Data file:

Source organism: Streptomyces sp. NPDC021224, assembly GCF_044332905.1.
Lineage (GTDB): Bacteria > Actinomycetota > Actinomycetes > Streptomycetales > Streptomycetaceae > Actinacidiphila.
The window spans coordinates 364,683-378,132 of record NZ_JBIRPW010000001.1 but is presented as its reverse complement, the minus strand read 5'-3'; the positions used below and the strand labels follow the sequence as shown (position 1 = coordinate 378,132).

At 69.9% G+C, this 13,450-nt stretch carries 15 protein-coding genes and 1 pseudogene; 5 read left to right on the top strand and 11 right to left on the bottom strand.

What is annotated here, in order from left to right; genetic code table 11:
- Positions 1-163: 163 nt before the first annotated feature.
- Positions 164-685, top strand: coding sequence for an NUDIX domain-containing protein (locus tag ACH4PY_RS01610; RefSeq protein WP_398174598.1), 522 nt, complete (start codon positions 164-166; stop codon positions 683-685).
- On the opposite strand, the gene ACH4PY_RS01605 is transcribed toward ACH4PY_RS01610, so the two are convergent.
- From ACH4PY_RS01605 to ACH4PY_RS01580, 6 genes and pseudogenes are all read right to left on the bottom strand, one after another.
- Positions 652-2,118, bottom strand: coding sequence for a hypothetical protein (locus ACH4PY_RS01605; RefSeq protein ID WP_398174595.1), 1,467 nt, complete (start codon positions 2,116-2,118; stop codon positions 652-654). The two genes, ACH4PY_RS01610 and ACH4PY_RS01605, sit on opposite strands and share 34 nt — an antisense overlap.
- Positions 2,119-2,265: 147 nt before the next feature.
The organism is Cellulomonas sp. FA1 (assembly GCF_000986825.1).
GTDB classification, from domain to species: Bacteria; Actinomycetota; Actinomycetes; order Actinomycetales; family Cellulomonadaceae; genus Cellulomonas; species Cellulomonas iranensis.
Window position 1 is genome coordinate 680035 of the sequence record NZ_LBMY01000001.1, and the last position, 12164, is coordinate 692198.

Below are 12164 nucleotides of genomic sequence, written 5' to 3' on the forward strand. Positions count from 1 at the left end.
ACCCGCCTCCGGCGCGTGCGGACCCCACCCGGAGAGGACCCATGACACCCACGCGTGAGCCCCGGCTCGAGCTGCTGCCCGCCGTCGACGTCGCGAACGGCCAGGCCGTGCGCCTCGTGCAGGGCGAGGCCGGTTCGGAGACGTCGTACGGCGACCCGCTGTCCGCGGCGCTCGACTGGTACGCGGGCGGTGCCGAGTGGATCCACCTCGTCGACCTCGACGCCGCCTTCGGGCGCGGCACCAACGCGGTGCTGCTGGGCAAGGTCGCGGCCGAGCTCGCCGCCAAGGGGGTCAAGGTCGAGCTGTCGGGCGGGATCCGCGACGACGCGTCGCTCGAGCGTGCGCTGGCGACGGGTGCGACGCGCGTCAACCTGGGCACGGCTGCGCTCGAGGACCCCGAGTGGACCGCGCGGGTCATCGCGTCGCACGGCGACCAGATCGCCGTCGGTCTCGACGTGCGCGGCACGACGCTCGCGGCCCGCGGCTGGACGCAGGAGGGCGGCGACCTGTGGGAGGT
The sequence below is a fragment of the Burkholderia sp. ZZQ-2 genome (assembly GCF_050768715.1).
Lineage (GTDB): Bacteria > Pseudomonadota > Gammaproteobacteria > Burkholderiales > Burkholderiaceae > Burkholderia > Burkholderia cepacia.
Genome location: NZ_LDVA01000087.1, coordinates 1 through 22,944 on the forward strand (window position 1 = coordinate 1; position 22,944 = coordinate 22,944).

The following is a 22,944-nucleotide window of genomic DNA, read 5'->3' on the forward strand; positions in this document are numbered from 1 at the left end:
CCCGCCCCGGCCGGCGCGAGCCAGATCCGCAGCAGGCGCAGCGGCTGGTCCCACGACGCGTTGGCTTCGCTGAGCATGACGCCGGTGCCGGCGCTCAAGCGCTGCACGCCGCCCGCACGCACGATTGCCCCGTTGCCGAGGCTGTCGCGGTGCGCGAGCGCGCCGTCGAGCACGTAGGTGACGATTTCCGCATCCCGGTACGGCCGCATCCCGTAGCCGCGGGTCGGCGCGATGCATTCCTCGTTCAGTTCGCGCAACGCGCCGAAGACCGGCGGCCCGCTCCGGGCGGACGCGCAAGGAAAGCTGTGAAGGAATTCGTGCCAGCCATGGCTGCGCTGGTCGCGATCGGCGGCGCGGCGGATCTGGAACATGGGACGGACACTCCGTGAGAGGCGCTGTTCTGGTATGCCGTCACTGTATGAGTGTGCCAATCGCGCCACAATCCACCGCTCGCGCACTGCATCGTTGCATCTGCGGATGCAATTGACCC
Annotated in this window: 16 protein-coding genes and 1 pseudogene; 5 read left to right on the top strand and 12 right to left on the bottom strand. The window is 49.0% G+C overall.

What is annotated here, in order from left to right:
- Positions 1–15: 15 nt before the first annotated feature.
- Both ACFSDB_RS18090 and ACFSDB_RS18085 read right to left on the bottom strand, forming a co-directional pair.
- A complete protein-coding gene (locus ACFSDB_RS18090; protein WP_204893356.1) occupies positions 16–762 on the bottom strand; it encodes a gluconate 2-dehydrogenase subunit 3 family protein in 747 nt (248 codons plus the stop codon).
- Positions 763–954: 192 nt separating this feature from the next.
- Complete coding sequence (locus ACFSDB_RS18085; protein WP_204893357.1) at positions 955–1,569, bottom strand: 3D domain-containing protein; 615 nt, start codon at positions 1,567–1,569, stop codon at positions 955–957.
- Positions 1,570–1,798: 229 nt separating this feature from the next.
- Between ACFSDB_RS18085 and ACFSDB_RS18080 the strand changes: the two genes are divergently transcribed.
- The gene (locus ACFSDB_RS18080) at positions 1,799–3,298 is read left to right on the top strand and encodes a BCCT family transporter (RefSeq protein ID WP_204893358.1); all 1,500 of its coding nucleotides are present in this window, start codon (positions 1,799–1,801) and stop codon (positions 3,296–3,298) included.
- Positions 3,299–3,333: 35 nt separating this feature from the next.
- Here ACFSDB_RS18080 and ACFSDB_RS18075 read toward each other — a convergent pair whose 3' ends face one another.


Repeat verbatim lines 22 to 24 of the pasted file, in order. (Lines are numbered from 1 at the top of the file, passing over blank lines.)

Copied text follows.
Annotated in this window: 16 protein-coding genes and 1 pseudogene; 5 read left to right on the top strand and 12 right to left on the bottom strand. The window is 49.0% G+C overall.

What is annotated here, in order from left to right:
- Positions 1–15: 15 nt before the first annotated feature.